surmise

[verb ser-mahyz; noun ser-mahyz, sur-mahyz]
verb (used with object), sur·mised, sur·mis·ing.
  1. to think or infer without certain or strong evidence; conjecture; guess.
verb (used without object), sur·mised, sur·mis·ing.
  1. to conjecture or guess.
noun
  1. a matter of conjecture.
  2. an idea or thought of something as being possible or likely.
  3. a conjecture or opinion.

Origin of surmise

1350–1400; Middle English surmisen < Anglo-French surmis(e), Middle French (past participle of surmettre to accuse < Latin supermittere to throw upon), equivalent to sur- sur-1 + mis (masculine), mise (feminine) < Latin missus, missa, equivalent to mit(tere) to send + -tus, -ta past participle suffix
Related formssur·mis·a·ble, adjectivesur·mised·ly [ser-mahyzd-lee, -mahy-zid-] /sərˈmaɪzd li, -ˈmaɪ zɪd-/, adverbsur·mis·er, nounun·sur·mised, adjectiveun·sur·mis·ing, adjective

Synonyms for surmise

Dictionary.com Unabridged Based on the Random House Unabridged Dictionary, © Random House, Inc. 2018


Examples from the Web for surmises

Contemporary Examples of surmises

Historical Examples of surmises

  • To this day he can not put a name to it; he surmises that it was Wapping.

    The Black Bag

    Louis Joseph Vance

  • And she promptly reassured Madame Desagneaux with regard to her surmises.

  • She was mistaken in her surmises, however, for Lisa was not a devotee.

  • Brown thought and guessed and surmised, but guesses and surmises were fruitless.

    The Woman-Haters

    Joseph C. Lincoln

  • What am I to say—what am I to do, mother, if—if—your surmises be actually true?

    Pretty Madcap Dorothy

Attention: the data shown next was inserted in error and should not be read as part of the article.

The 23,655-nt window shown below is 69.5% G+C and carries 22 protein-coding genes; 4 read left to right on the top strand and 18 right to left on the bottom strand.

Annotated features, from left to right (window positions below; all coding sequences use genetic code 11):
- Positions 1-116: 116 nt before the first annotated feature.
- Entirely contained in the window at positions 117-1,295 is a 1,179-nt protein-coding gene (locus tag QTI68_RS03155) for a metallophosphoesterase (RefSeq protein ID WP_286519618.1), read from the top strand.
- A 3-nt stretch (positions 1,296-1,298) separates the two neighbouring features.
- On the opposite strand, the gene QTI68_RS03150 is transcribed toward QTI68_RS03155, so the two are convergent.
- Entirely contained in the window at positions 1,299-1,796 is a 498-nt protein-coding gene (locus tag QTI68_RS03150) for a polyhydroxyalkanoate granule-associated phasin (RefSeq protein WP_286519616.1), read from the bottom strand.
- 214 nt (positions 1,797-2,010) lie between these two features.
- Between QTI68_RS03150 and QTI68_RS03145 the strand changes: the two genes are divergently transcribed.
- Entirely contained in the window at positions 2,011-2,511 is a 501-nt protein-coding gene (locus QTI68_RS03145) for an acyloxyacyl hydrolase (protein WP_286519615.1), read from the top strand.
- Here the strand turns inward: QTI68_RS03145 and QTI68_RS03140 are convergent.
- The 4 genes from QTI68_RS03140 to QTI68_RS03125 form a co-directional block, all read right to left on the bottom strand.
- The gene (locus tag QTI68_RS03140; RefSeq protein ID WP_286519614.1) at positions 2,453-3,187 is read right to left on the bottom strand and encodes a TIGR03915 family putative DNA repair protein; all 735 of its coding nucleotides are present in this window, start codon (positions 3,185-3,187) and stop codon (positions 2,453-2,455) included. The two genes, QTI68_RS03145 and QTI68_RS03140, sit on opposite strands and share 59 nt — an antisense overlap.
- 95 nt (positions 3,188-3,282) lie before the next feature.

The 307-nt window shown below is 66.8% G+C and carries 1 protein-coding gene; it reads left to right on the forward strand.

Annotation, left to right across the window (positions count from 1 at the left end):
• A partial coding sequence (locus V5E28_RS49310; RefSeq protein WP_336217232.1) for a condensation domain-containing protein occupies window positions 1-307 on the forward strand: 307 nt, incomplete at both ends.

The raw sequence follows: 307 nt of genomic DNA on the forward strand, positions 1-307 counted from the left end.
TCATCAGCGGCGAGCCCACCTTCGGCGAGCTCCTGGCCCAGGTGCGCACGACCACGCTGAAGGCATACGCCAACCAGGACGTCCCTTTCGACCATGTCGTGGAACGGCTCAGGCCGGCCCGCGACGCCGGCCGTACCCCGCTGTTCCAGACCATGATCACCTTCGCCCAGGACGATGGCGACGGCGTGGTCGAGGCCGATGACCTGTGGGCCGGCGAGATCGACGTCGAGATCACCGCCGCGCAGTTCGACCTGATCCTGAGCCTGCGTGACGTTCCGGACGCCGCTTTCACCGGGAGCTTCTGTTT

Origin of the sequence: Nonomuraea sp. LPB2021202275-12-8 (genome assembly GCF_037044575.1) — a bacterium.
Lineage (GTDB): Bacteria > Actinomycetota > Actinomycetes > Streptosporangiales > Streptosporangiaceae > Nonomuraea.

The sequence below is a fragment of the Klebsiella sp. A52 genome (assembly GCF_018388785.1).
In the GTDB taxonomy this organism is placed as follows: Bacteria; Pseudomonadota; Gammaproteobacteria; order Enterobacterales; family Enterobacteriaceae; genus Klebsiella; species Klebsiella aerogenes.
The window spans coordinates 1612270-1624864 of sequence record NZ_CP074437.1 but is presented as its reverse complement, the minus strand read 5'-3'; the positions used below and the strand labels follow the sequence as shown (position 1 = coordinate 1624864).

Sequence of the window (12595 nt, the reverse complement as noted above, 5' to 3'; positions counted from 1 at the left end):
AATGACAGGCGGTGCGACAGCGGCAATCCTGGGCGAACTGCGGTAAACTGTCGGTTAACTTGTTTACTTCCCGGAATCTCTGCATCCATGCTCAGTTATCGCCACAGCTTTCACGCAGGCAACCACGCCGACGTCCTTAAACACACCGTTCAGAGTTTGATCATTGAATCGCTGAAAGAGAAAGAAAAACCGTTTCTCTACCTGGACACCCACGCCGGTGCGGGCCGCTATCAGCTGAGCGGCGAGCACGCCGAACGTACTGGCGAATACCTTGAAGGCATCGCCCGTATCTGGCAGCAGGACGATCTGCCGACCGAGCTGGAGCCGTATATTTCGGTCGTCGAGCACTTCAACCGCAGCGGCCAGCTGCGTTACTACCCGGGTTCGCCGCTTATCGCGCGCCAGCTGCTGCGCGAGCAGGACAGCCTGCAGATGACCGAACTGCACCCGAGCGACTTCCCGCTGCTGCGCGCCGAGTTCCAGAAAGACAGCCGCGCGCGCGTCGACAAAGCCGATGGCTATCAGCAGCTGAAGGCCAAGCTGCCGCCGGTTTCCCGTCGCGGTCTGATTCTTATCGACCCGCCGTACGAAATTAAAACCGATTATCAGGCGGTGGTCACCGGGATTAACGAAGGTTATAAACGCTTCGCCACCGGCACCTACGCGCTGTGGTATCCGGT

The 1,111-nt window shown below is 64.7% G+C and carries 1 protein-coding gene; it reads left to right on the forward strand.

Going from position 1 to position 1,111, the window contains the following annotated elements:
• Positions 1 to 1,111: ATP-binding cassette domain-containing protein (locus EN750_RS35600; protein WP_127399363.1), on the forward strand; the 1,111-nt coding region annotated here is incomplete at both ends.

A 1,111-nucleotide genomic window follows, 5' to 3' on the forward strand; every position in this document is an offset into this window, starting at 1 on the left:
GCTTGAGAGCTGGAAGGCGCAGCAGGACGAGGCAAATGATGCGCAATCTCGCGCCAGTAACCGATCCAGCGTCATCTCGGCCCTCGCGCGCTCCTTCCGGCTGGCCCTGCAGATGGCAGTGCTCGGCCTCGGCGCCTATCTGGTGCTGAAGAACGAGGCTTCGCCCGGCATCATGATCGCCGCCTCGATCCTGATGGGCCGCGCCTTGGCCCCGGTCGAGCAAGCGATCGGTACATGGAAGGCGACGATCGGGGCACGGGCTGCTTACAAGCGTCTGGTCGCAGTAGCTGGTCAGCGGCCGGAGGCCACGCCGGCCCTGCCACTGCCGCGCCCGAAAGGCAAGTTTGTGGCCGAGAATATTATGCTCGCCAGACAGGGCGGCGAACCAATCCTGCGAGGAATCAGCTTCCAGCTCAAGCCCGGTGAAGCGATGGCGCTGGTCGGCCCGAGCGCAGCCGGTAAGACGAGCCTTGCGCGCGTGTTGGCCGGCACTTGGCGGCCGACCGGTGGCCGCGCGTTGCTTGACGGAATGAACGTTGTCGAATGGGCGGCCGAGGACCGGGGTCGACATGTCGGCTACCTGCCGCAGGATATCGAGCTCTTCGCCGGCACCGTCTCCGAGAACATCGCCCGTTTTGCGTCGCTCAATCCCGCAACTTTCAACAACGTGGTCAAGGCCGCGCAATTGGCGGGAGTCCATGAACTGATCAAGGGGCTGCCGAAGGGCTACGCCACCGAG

Laura Jean Libbey


British Dictionary definitions for surmises

surmise

verb (sɜːˈmaɪz)
  1. (when tr, may take a clause as object) to infer (something) from incomplete or uncertain evidence
noun (sɜːˈmaɪz, ˈsɜːmaɪz)
  1. an idea inferred from inconclusive evidence
Derived Formssurmisable, adjectivesurmiser, noun

Word Origin for surmise

C15: from Old French, from surmettre to accuse, from Latin supermittere to throw over, from super- + mittere to send
Collins English Dictionary - Complete & Unabridged 2012 Digital Edition © William Collins Sons & Co. Ltd. 1979, 1986 © HarperCollins Publishers 1998, 2000, 2003, 2005, 2006, 2007, 2009, 2012

Word Origin and History for surmises

surmise

v.

c.1400, "to charge, allege," from Old French surmis, past participle of surmettre "to accuse," from sur- "upon" (see sur-) + mettre "put," from Latin mittere "to send" (see mission). Meaning "to infer conjecturally" is recorded from 1700. Related: Surmised; surmising.

surmise

n.

early 15c., legal, "a charge, a formal accusation;" see surmise (v.). Meaning "inference, guess" is first found in English 1580s.

Online Etymology Dictionary, © 2010 Douglas Harper